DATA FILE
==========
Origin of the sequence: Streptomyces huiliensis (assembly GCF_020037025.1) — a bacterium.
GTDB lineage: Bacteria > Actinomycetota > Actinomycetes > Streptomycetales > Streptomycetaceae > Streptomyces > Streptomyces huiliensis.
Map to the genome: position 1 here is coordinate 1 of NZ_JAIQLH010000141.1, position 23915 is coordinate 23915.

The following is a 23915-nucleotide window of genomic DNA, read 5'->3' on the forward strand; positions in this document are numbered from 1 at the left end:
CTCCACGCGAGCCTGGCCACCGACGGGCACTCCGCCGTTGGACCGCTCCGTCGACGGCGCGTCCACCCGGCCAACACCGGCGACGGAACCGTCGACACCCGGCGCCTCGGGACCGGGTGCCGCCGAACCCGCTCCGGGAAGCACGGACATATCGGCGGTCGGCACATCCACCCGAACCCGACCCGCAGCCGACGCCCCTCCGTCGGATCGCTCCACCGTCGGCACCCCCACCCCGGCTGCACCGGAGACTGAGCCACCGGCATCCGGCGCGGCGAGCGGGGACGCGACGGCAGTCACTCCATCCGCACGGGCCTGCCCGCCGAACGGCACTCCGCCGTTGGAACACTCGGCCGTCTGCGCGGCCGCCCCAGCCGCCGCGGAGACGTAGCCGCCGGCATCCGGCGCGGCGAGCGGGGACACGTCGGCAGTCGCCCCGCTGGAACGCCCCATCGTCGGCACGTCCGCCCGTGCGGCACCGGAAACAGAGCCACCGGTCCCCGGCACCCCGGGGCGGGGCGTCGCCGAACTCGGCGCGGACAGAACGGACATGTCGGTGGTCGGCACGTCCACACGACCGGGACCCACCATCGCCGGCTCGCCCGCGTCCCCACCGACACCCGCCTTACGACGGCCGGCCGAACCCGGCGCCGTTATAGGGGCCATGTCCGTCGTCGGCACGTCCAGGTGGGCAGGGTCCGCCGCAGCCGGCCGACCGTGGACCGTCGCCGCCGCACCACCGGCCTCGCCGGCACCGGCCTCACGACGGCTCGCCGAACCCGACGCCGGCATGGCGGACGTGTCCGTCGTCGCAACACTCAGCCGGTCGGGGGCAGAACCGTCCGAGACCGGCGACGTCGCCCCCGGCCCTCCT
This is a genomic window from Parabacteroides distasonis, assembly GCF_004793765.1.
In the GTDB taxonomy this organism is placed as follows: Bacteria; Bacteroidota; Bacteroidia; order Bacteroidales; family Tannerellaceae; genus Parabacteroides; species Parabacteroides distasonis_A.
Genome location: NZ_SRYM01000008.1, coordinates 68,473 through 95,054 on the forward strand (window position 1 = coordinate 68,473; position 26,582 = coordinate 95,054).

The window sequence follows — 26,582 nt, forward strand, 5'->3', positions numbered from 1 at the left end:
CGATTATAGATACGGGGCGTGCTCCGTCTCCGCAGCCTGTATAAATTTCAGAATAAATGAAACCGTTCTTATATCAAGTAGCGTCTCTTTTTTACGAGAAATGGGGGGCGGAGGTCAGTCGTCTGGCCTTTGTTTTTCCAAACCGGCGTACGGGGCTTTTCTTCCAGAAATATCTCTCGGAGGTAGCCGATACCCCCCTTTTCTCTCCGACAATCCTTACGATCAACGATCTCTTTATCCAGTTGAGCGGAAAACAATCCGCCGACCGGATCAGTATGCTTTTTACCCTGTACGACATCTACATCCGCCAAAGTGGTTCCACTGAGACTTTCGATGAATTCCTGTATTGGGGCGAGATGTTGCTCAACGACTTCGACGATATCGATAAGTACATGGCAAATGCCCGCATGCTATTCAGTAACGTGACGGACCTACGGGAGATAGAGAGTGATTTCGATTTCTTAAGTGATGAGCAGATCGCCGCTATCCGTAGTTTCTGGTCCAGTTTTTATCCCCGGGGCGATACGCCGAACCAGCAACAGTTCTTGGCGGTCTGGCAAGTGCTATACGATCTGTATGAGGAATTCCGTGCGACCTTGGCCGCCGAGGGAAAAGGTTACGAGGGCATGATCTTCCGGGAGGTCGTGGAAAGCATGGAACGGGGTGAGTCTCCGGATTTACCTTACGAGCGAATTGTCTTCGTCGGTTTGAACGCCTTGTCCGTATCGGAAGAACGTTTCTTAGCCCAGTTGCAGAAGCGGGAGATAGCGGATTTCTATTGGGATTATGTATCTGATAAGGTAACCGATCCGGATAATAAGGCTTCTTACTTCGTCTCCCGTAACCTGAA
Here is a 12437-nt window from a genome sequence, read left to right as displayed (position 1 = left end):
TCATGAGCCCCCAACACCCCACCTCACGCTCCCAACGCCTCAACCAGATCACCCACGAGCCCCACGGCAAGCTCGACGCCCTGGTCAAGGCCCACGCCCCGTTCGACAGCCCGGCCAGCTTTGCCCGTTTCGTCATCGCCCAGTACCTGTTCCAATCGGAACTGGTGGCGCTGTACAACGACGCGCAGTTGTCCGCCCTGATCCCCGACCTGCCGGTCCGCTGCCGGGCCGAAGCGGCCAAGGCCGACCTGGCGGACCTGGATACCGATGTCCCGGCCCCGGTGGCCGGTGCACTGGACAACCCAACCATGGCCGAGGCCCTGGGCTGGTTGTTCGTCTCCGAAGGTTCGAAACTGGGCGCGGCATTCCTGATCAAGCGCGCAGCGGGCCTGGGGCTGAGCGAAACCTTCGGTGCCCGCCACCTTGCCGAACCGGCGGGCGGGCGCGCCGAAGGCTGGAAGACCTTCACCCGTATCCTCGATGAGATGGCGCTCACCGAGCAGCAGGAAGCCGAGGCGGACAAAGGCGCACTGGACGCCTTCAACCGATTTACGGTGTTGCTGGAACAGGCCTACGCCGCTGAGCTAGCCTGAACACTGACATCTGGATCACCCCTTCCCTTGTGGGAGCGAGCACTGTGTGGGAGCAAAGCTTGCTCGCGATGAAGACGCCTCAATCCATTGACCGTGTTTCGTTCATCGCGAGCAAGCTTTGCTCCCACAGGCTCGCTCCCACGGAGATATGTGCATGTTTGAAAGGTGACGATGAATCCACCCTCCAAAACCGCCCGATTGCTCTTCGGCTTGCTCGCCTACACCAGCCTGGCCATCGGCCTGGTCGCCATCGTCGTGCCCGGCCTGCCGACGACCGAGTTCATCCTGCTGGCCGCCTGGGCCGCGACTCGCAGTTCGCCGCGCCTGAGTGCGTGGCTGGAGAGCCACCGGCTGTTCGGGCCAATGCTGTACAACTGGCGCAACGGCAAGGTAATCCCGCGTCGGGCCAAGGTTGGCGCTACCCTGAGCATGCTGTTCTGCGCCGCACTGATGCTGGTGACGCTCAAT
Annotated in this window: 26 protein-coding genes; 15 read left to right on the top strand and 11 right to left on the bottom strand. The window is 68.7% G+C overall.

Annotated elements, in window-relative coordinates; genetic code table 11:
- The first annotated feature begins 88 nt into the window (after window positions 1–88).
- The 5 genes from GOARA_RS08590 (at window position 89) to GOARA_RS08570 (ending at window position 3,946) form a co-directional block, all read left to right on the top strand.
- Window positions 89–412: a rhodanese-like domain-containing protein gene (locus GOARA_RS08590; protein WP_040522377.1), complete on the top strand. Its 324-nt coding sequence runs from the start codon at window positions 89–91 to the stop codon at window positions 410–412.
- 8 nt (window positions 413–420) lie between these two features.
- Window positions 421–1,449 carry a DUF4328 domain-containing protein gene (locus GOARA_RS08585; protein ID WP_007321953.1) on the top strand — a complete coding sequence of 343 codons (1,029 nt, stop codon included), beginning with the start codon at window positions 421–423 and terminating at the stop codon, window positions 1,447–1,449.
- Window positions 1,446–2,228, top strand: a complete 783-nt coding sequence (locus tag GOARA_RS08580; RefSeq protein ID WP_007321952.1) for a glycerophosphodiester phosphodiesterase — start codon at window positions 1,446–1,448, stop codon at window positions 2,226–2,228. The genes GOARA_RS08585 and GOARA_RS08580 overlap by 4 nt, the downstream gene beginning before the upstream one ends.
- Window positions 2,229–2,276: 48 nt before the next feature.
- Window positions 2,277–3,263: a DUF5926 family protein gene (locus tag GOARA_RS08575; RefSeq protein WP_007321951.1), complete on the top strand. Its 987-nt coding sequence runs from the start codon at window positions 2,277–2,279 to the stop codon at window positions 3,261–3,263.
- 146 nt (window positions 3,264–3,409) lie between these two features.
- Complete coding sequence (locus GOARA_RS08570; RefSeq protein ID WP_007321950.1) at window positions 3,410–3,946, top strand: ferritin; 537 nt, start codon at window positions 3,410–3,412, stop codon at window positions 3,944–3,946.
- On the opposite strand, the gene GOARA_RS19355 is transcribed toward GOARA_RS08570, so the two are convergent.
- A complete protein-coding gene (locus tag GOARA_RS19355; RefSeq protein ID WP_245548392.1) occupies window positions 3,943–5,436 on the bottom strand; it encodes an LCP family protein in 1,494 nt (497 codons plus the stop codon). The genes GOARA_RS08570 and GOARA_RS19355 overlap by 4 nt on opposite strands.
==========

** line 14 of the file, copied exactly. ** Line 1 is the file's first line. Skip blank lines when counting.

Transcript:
Annotated elements, in window-relative coordinates; genetic code table 11: